review is performed at the systematic level,
viewed.
during which the critical business func-
tions and processes in the organization are In the business-oriented approach, only the
analysed. A functional decomposition IT components of the situational level are
[ 25 ]
Sharon Halliday, focused on. The information systems and The concept of a “risk scenario” can also be
Karin Badenhorst computer resources are analysed in terms seen in LRAM and MARION which proves
and Rossouw von Solms of the impact on a business process caused that this concept is not totally foreign. In
A business approach to LRAM, the basic unit is a risk element which
effective information
by a loss of their availability, integrity and
technology risk analysis and confidentiality. A systems model can be refers to a risk scenario[10, p. 498]. A risk
management used to model the information systems and element consists of a threat initiator, poten-
Information Management & hardware and software used by each task in tial target asset and the consequences if the
Computer Security the business process. Through focusing on threat reaches the asset[5, p. 24]. These three
4/1 [1996] 19–31 entities, in effect, compose a risk. MARION
each task it is easy to determine at which
point the process becomes dependent on IT has an eight-step risk scenario instruction
and also on which systems it becomes process that follows a similar line of reason-
dependent. ing.
Figure 7 shows how a systems model can be Risk scenarios are constructed by deter-
used to model the individual tasks within a mining what could befall the information
systems and computer resources that support
business process together with the IT (infor-
each business process. Risks are classified
mation systems and computer technology)
according to their primary effect on one of
used by each task.
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the following:
• availability of information systems and
Identification of risks
computer resources;
In the business-oriented approach, risks are
• integrity of information;
not the end result but instead are identified at
• confidentiality of information.
the start of the analysis. Risks are identified
by constructing “risk scenarios” which are In the case where a risk will affect more than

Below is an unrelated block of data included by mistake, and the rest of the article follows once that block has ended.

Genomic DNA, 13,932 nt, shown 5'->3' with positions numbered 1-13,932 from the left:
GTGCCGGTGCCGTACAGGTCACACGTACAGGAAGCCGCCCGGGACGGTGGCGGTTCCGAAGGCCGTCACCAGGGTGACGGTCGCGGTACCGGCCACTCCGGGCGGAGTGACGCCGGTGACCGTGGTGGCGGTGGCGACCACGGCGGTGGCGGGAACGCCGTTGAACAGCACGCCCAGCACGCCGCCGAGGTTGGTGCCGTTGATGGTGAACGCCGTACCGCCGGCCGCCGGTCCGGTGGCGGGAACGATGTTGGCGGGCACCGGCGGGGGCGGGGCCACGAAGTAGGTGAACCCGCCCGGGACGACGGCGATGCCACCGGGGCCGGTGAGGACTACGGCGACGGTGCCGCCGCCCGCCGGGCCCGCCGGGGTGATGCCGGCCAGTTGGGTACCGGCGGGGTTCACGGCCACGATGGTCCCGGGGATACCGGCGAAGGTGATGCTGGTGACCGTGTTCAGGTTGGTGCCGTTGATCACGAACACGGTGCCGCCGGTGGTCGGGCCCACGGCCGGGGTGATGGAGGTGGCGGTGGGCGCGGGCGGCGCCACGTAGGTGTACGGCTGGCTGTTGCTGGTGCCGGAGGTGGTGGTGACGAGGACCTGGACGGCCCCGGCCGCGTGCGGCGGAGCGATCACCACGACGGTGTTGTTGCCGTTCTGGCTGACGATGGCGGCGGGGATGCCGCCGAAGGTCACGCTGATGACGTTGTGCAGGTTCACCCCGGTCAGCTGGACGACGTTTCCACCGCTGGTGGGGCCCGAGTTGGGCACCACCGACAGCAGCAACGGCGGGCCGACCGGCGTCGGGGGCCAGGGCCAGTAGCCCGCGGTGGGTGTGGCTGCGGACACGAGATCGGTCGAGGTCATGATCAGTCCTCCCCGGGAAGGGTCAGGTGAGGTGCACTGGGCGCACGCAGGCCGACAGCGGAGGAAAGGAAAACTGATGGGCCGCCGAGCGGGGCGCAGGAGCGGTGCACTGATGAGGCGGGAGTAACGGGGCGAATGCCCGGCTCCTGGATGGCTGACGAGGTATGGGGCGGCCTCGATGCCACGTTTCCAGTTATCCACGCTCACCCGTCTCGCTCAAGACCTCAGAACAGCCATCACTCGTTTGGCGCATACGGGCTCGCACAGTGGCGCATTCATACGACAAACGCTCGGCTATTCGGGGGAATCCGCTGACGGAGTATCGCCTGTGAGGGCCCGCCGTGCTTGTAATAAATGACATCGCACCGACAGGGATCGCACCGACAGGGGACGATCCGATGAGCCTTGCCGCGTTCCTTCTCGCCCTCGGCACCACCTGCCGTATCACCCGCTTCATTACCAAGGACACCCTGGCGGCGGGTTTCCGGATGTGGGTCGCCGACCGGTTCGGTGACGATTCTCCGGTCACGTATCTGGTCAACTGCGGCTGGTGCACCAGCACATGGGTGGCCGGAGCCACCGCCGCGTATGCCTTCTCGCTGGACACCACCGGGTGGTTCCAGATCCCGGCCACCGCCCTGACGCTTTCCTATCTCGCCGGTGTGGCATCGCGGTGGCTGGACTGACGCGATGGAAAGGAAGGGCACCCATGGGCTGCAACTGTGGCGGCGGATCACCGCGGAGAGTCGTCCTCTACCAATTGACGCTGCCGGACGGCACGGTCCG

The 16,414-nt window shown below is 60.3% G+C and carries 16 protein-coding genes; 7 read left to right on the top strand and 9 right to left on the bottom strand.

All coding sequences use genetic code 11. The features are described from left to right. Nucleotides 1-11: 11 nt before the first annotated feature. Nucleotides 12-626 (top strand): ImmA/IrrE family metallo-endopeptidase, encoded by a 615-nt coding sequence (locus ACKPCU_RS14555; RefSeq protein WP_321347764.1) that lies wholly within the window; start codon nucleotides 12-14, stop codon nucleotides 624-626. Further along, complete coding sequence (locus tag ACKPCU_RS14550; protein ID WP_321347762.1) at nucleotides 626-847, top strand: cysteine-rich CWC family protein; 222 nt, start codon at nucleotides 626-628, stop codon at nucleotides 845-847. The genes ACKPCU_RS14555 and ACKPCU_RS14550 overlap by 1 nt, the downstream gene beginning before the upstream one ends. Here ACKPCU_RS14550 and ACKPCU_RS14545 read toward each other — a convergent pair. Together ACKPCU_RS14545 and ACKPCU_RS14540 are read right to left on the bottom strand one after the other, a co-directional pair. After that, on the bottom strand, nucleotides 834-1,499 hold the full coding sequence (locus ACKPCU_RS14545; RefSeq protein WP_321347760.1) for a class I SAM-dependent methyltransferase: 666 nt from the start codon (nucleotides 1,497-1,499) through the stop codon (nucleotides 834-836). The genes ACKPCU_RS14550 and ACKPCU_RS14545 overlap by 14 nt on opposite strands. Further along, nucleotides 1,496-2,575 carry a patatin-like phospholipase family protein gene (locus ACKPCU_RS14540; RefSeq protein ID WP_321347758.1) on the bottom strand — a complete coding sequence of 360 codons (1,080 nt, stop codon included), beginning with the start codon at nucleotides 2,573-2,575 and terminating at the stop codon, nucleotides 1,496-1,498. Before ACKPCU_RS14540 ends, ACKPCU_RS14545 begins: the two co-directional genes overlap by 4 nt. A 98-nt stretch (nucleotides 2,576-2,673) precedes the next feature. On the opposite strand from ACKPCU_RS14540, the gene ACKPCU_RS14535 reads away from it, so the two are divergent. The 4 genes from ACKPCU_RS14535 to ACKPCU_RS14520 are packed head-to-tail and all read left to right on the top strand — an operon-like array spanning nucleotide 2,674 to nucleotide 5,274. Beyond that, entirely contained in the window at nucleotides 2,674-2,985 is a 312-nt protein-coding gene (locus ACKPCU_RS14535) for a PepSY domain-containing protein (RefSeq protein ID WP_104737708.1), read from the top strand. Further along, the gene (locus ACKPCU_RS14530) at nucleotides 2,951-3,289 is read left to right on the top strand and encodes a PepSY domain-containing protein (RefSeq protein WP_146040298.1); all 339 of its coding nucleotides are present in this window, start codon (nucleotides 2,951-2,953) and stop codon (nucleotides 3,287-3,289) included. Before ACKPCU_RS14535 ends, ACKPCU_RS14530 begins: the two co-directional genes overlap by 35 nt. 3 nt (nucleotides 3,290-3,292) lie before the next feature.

defined as undesirable situations that could one of the above, e.g. integrity and confiden-
disrupt a business process, e.g. unauthorized tiality, then the risk must be categorized
modification of debtors’ information. A risk according to its primary effect (the most
scenario comprises a risk description, likely critical effect) and any other effects are con-
causes (initiators of the risk), e.g. conspiracy sidered as secondary.
between employee and debtor, an expected For each risk, the following is recorded:
frequency and impact and a risk growth fac- • likely causes;
tor. The identification of risks is made easier • expected frequency;
by analysing one business process at a time • impact on a business process;
(including its component tasks and support- • growth factor.
ing IT). The reason for recording the likely If a risk has not occurred before, it is difficult
causes of a risk is that it simplifies the to estimate its expected future occurrence.
recommendation of counter-measures as the Therefore, to assist in the determination of
sources of the risk are known. frequencies, a certain amount of flexibility is

Figure 7
A systems model with supporting IT

Function: Purchase parts


Processes: Place order and monitor order receipt

Identify late/
Purchasing problem orders Materials
system Inquire or reconcile control clerk
Financial
system
File order copy
by vendor Mapper
Unix
Verify price Informix
and availability Verify receipts
against orders Unix
Identify items
and vendors
Invoice approval
clerk Create invoices and
Buyer send to accountant

Create and mail order


Vendor Accountant

[ 26 ]
Sharon Halliday, provided where reviewers can rely on their Prioritization of risks
Karin Badenhorst knowledge and understanding of the business Management needs to have some means of
and Rossouw von Solms as well as past experiences with risk events. determining the level of risk that is accept-
A business approach to There are two frequency measures available: able and the level of risk that needs to be